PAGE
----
• Tragedy The graveyard of football in Indonesia: stampede with 125 dead in a stadium in East Java

"The police went too far": after the movement of crowds that left at least 125 dead in a soccer stadium in


this Sunday voices are raised to denounce the use of tear gas by the police against the thousands of fans who They invaded the field.

This tragedy, one of the worst that occurred in a stadium, which took place on Saturday night in the city of


(east of the island of


also left

323 injured,

according to the latest balance.

The incident began when fans of the local team

Arema FC

entered the


stadium in Malang city after their team lost 3-2 to neighboring

Persebaya Surabaya.

The stadium had a capacity of 42,000 people and

was full,

according to the authorities.

Calling the incident a "riot," police tried to persuade fans to return to the stands and

fired tear gas into the crowd

after two policemen were killed, prompting jostling and uncontrolled crowd movement.

East Java Deputy

Governor Emil Dardak

announced on Sunday night that the death toll had been revised down from 174 to 125 due to a double count: "The death toll is now 125."

124 have been identified and one has not.

Some names were registered twice," the official told

Metro TV.-

Large amounts of tear gas - "The players passed by with the victims in their arms,"

​​Arema FC coach Javier Roca


Cadena Ser.

"It was like an avalanche (...), everything took on dramatic proportions because of the number of people who wanted to flee," he continued, saying that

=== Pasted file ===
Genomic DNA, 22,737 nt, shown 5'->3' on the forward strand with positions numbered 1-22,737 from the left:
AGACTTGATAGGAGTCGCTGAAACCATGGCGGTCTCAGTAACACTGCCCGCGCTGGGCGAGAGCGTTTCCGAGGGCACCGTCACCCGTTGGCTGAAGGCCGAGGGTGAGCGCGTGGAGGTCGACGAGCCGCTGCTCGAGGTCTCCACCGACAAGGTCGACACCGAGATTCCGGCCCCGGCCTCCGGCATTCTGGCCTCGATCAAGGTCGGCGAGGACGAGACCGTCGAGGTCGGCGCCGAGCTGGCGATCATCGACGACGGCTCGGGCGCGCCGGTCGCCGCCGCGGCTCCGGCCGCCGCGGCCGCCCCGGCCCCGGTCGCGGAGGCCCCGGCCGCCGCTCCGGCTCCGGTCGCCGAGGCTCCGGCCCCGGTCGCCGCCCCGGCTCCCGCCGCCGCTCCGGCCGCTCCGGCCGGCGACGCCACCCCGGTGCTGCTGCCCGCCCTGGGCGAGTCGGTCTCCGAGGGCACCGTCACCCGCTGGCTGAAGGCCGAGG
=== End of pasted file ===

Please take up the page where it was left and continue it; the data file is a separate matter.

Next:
"the police crossed the line."

"Looking at the images, perhaps (the police) could have used other methods," he continued.

Survivors described

panicked spectators

trapped by the crowd as police fired tear gas grenades, while footage from inside the stadium showed a massive amount of gas and people clutching at barriers, trying to escape.

Some policemen fired tear gas and people immediately rushed in pushing each other, causing many casualties,"


a 43-year-old bystander who did not want to give his last name, told AFP, "there was nothing, there was no riot.

I don't know what happened, they suddenly sent tear gas," he said.


Amnesty International

called for "the use of tear gas" by the police to be investigated and for those who "committed rapes" to be brought to justice.

Sam Gilang,

a survivor who lost three friends, told AFP of a "terrifying, absolutely shocking" incident: "People were pushing each other (...) and many were trampled on their way out. My eyes were burning from the tear gas. Fortunately, I managed to get over a fence and survived."



some 300 football fans, including "ultras", gathered to greet spectators at the

Gelora Bung Karno stadium,

the largest in Indonesia.


President Joko Widodo

ordered "a full evaluation of football matches and security procedures" on Sunday.

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